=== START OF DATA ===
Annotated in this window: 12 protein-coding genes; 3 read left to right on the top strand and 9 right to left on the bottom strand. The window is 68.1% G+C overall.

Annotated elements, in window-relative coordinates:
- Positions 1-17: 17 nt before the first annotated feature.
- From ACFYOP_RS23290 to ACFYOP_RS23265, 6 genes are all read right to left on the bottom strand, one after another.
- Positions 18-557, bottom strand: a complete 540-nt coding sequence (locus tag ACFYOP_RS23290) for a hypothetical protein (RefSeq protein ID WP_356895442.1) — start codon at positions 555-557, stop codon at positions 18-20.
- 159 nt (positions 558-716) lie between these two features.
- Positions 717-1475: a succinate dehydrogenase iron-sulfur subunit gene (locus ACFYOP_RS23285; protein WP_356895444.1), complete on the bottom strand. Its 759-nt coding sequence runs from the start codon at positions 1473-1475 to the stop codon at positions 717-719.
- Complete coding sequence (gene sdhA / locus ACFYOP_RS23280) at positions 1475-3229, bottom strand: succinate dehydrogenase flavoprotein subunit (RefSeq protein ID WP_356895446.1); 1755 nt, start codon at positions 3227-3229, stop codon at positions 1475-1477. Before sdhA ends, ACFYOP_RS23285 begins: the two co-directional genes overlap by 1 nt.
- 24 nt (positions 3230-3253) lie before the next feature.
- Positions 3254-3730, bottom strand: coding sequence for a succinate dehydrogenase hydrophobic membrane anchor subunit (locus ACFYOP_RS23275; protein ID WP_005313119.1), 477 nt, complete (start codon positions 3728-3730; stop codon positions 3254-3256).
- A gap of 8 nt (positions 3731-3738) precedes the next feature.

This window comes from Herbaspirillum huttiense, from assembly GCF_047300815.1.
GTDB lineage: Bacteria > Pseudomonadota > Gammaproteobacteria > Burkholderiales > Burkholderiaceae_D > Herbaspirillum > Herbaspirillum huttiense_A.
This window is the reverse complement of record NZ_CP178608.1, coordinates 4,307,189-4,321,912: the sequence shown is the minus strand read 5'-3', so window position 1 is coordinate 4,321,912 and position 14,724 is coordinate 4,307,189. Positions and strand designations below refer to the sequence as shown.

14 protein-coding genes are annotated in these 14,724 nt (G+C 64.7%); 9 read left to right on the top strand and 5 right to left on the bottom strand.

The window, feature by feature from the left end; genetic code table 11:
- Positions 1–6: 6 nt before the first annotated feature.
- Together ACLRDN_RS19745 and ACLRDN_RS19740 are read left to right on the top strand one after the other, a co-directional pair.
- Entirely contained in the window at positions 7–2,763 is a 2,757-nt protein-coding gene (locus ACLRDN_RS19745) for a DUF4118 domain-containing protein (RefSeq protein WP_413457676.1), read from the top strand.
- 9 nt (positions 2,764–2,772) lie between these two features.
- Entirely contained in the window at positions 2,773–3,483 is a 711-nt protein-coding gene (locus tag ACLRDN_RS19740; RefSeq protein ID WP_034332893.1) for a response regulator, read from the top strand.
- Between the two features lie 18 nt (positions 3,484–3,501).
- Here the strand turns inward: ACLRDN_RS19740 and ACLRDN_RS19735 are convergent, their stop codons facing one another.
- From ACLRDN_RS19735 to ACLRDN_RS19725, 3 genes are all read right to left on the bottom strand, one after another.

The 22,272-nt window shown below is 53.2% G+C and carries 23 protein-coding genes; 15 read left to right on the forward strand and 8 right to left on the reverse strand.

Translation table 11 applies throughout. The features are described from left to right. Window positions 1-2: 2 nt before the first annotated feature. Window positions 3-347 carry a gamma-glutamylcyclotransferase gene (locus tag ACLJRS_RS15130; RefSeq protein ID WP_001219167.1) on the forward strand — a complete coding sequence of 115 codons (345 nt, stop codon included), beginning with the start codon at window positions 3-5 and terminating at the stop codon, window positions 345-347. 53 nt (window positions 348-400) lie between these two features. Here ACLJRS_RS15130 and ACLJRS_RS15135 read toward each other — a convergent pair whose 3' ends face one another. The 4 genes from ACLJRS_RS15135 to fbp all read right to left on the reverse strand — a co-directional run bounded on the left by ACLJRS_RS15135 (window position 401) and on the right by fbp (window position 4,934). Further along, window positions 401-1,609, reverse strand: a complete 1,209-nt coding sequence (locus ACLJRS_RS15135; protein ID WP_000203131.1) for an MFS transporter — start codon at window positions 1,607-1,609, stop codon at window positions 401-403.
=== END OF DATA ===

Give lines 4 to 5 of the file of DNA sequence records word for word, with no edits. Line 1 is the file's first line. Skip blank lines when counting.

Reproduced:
- From ACFYOP_RS23290 to ACFYOP_RS23265, 6 genes are all read right to left on the bottom strand, one after another.
- Positions 18-557, bottom strand: a complete 540-nt coding sequence (locus tag ACFYOP_RS23290) for a hypothetical protein (RefSeq protein ID WP_356895442.1) — start codon at positions 555-557, stop codon at positions 18-20.